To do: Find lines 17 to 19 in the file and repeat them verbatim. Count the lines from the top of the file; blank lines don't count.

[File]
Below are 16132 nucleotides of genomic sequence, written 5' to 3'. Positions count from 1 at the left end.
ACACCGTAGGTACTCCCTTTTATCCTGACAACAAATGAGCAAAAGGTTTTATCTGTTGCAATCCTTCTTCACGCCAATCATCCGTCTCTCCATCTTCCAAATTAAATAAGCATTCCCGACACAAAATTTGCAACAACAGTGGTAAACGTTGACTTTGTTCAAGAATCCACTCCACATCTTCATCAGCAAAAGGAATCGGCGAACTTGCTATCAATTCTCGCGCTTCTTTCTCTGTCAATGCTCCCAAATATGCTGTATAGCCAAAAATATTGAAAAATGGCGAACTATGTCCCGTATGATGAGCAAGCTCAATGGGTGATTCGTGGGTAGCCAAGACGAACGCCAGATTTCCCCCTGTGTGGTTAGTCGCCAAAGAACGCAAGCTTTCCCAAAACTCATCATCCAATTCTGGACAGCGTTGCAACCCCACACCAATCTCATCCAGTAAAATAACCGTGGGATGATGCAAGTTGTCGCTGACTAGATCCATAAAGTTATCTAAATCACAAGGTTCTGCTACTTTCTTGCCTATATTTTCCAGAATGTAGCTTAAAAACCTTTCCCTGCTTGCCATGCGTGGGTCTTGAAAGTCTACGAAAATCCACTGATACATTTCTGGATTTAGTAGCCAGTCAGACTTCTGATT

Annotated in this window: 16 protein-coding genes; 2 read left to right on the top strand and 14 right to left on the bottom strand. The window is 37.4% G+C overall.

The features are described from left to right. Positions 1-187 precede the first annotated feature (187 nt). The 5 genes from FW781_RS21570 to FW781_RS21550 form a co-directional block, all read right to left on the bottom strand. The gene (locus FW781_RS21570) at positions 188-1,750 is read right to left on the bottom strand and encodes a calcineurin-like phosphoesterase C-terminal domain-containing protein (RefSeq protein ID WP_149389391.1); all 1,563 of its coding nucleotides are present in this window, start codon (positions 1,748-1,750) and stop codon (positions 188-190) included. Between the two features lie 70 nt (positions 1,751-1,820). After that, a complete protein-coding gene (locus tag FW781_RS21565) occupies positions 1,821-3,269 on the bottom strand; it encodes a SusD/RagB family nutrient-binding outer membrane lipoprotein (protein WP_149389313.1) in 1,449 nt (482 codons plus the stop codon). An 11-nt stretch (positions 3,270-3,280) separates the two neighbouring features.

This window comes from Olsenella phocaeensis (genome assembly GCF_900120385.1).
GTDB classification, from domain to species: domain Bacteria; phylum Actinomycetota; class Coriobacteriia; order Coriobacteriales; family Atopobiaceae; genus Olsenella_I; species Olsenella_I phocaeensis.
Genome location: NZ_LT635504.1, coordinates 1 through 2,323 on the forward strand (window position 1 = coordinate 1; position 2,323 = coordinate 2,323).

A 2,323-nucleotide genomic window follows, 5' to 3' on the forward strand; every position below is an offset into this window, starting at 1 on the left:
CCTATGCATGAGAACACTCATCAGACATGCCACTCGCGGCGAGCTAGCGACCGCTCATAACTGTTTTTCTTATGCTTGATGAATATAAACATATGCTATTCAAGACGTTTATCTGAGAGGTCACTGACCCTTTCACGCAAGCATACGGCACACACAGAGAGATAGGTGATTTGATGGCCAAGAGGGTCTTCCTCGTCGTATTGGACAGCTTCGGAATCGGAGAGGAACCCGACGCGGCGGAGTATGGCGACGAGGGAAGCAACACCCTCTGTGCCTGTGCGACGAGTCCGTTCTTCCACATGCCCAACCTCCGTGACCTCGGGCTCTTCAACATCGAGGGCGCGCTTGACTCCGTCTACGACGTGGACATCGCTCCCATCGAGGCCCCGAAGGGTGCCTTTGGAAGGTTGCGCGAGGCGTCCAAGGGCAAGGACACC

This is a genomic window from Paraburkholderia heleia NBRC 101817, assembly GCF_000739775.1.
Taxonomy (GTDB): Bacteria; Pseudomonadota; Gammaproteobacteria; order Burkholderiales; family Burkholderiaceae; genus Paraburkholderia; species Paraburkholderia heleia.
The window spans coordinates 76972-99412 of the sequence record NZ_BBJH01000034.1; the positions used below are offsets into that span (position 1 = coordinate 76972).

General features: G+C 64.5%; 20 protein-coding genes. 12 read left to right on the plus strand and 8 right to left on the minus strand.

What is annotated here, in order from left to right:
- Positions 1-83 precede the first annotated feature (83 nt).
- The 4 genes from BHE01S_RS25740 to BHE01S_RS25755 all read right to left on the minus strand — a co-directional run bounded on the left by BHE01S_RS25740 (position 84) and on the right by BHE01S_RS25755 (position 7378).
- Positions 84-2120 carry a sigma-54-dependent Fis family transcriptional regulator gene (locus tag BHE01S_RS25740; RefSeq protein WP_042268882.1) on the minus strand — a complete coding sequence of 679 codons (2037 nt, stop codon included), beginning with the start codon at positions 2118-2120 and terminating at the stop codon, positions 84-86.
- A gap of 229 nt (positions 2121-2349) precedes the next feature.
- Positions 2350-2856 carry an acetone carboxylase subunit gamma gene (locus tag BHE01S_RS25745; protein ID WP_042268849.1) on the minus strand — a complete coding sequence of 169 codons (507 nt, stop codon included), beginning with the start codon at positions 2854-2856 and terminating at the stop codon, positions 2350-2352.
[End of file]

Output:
- Positions 84-2120 carry a sigma-54-dependent Fis family transcriptional regulator gene (locus tag BHE01S_RS25740; RefSeq protein WP_042268882.1) on the minus strand — a complete coding sequence of 679 codons (2037 nt, stop codon included), beginning with the start codon at positions 2118-2120 and terminating at the stop codon, positions 84-86.
- A gap of 229 nt (positions 2121-2349) precedes the next feature.
- Positions 2350-2856 carry an acetone carboxylase subunit gamma gene (locus tag BHE01S_RS25745; protein ID WP_042268849.1) on the minus strand — a complete coding sequence of 169 codons (507 nt, stop codon included), beginning with the start codon at positions 2854-2856 and terminating at the stop codon, positions 2350-2352.